A former inmate has filed suit against Pennsylvania’s Lackawanna County over its prison facility’s “unending sexual harassment and sexual assault of female inmates,” claiming the “highest-ranking officials” were aware of the scope of the abuse.
This is the third federal lawsuit and the fourth plaintiff in the county’s prison sexual-assault scandal, which has involved more than 16 victims and at least 10 alleged perpetrators who worked as corrections officers and prison employees.
Seven current and former guards were charged Feb. 14 following a grand jury investigation into reports of sexual assaults at the prison. The indictment claimed the culture of fear and abuse of power—for the guards’ sexual gratification—was going on for more than a decade.
Administrators, corrections staff, and the prison board “utterly ignored their responsibility to prevent the systematic” assaults by engaging in a culture of “silence, cover-up, and retaliation,” according to the new complaint, filed in U.S. District Court in the Middle District of Pennsylvania.
Josh Shapiro, the state’s attorney general, said in February that the guards forced inmates into sexual acts in cells and utility closets, The New York Times reported. Shapiro’s office had been conducting an investigation into the abuse for the better part of a year, which culminated in the statewide grand jury.
“This was not one rogue prison guard,” Shapiro said at a news conference earlier this year. “They took advantage of them for their own sick gratification. Then they threatened to make these inmates’ lives worse if they told anyone about the abuse.”
The county paid out $750,000 in April 2016 to settle the first lawsuit. The second one, filed in July 2016, remains pending for two more women plaintiffs, The Citizens’ Voice reports.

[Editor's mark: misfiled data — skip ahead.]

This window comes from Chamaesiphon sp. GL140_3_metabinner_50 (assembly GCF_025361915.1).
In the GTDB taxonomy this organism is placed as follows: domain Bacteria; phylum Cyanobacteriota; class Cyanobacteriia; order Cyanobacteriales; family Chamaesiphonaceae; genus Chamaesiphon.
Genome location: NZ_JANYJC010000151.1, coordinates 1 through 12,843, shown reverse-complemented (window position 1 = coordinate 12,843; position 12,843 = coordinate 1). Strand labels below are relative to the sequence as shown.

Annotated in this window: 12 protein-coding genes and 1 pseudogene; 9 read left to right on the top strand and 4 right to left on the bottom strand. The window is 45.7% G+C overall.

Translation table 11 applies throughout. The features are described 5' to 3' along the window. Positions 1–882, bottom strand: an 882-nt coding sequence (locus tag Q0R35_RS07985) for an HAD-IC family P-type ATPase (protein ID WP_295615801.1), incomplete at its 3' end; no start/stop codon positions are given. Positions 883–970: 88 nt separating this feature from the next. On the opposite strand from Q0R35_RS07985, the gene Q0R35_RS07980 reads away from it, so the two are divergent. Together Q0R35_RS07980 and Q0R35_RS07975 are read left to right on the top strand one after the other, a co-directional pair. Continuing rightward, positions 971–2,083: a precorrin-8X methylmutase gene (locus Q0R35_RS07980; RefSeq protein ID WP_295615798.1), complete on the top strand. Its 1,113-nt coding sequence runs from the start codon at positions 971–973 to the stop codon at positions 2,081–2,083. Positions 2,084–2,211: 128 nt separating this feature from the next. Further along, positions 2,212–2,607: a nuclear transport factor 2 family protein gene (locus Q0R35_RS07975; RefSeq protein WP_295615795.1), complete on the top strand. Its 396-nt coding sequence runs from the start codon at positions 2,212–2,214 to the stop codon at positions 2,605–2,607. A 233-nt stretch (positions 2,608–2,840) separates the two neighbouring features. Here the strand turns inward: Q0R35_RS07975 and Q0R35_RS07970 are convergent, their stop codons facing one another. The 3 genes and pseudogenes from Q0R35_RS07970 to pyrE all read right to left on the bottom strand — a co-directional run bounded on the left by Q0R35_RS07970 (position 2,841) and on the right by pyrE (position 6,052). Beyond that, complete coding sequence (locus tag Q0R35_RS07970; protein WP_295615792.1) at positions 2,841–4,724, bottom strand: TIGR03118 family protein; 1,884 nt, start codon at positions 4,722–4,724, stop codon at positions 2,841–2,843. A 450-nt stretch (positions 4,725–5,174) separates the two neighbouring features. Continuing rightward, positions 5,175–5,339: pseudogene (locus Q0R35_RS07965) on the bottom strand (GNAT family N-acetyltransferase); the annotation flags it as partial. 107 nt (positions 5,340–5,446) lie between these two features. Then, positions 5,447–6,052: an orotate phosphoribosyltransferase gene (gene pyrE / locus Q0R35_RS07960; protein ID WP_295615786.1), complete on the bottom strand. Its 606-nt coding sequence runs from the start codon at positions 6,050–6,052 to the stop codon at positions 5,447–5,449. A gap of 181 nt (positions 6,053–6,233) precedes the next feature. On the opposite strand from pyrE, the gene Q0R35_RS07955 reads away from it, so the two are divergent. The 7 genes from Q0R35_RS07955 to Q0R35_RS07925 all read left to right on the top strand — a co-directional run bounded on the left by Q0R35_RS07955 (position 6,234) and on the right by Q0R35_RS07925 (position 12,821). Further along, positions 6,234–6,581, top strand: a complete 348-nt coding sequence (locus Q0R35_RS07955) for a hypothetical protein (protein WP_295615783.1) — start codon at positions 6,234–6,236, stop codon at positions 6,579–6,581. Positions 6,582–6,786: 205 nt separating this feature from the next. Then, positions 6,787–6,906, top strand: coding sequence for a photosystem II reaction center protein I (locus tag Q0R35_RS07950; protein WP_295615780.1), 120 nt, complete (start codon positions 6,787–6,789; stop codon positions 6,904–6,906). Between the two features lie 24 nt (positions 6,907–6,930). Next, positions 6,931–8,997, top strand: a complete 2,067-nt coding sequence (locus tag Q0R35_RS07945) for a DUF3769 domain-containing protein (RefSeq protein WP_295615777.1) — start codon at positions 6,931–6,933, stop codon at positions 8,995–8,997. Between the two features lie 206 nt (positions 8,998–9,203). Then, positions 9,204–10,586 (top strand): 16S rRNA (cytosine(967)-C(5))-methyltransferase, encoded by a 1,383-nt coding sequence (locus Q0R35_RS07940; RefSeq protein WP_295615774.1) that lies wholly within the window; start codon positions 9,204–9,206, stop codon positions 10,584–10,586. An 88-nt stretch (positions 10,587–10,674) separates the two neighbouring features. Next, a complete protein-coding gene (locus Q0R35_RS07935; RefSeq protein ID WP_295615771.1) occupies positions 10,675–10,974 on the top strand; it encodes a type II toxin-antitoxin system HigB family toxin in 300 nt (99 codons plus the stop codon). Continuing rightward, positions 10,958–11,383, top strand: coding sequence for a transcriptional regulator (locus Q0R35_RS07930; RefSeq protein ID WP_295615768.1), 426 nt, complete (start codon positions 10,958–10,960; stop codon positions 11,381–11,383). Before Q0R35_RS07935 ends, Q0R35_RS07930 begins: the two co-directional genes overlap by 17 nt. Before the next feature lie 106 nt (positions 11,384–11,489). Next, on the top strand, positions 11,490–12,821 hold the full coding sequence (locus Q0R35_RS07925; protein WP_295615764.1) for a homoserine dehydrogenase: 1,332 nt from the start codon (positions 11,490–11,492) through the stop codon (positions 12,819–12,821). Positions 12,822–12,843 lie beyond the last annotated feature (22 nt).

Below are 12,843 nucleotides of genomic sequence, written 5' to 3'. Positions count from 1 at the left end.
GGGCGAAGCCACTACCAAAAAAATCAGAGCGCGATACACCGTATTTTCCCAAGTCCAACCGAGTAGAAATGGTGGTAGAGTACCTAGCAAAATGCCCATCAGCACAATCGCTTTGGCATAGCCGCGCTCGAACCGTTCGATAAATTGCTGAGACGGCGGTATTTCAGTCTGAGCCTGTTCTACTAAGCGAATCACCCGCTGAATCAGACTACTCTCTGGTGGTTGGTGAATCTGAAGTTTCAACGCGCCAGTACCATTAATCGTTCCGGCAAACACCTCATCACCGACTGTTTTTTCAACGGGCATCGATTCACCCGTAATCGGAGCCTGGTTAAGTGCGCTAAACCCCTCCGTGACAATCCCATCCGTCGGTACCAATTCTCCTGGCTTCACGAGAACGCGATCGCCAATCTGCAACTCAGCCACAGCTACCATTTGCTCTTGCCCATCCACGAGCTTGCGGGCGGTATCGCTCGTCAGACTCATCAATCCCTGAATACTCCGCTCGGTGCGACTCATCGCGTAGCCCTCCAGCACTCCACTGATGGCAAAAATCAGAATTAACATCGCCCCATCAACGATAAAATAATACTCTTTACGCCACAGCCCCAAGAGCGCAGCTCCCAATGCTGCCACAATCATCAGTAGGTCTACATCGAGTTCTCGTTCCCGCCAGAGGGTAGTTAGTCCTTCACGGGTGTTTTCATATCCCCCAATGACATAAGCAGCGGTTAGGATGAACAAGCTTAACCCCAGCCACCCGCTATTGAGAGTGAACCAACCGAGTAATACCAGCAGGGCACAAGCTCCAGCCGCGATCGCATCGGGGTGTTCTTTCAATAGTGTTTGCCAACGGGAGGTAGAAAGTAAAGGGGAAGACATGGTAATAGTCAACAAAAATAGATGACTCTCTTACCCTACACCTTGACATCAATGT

The woman who filed this latest suit claims she was abused in 2011, 2012, 2013, 2014, and 2015. She is demanding compensatory and punitive damages and has requested a jury trial.
The lawsuit names 16 victims and nine defendants, some of whom are not themselves accused of sexual assault, including Warden Vincent Mooney, Warden Robert McMillen, Prison Administrator Thomas Staff, Sgt. Kate Fanning, Sgt. Isaac Hebron, Correctional Officer Joseph Black, Correctional Officer John Schnipes, and Correctional Officer Jeffrey Staff.
Just last week, a judge determined that Jeffrey Staff, 42, would go to trial on one count of institutional sexual assault. He denies the allegations, and his lawyer questioned his accuser’s credibility at a preliminary hearing, The Citizens’ Voice reported.
The suit alleges Staff engaged in sex acts with the former inmate three times while she was on work release or under court supervision. At least two other employees, Hebron and Fanning, allegedly knew about the incidents and threatened to retaliate against her if she told anyone about it.
“They reprimanded her, treating this victim as a perpetrator and stating that she was going to ruin Defendant Staff’s career as a correctional officer,” according to the court documents. “They threatened retaliation in the form of incarceration and segregation from the general population.”
“At all relevant times, [she] felt compelled to engage in flirtation and sexual activity” because “she feared retaliation,” the complaint states.
The woman claims she was also sexually assaulted by former guards Schnipes and Black, neither of whom have been criminally charged in her case. Both men, however, have been charged in other sexual assaults, the Citizens’ Voice reported.
In February, Schnipes was charged with abusing four other inmates. Black pleaded guilty in 2015 to assaulting five inmates. He was sentenced to a maximum of eight years in state prison.
The plaintiff alleges she had seen Black “engage in sexual relations” with her roommate enough times that she was once forced to “manually stimulate” him, after which she was promised “cigarettes, coffee, and candy” for keeping quiet, according to the lawsuit.
“Whenever you see this kind of scope, whenever you see this kind of pervasive culture that was allowed to exist, you have to wonder how far up the chain this goes,” Shapiro said in February. “I want this community to know we are continuing to work to answer that question.”
A Lackawanna County spokesperson said most of the allegations “occurred many, many years ago,” claiming that the prison is now safe for its female inmates, the Associated Press reported in February.